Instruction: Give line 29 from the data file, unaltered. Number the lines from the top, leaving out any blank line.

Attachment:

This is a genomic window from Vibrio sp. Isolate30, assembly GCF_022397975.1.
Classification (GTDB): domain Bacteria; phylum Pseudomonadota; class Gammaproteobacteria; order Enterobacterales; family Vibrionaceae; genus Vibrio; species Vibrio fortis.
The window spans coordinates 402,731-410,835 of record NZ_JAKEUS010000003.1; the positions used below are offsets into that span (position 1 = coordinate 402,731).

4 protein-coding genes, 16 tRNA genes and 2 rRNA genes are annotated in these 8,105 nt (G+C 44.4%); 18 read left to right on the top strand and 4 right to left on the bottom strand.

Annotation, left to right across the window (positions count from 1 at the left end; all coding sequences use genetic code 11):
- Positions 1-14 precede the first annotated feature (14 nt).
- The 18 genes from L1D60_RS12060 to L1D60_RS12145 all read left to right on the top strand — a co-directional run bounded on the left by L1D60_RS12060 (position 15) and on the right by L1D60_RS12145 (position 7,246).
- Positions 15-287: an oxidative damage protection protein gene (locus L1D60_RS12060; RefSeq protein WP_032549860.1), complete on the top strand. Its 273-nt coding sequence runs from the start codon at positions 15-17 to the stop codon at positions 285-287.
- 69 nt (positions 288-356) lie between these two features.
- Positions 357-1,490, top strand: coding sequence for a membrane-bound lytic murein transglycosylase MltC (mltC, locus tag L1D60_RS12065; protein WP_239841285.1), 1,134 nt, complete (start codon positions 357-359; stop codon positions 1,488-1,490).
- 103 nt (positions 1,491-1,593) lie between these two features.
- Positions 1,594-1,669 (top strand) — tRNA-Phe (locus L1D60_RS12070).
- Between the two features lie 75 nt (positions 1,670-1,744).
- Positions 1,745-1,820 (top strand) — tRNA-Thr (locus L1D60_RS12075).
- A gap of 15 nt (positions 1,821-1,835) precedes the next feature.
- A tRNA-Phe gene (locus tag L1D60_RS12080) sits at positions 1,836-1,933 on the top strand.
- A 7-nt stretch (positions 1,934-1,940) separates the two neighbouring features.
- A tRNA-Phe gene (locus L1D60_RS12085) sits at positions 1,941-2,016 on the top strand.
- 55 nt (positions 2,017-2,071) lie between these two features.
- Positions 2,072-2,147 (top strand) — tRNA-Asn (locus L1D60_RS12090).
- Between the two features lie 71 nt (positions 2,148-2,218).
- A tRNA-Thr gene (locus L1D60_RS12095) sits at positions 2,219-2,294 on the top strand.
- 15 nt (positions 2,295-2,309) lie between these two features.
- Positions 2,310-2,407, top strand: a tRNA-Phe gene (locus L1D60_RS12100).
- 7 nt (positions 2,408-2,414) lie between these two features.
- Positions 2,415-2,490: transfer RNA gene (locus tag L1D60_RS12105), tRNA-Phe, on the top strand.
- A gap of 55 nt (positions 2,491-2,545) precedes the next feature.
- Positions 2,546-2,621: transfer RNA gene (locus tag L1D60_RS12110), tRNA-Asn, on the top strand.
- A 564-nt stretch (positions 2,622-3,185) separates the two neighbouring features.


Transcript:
- A 564-nt stretch (positions 2,622-3,185) separates the two neighbouring features.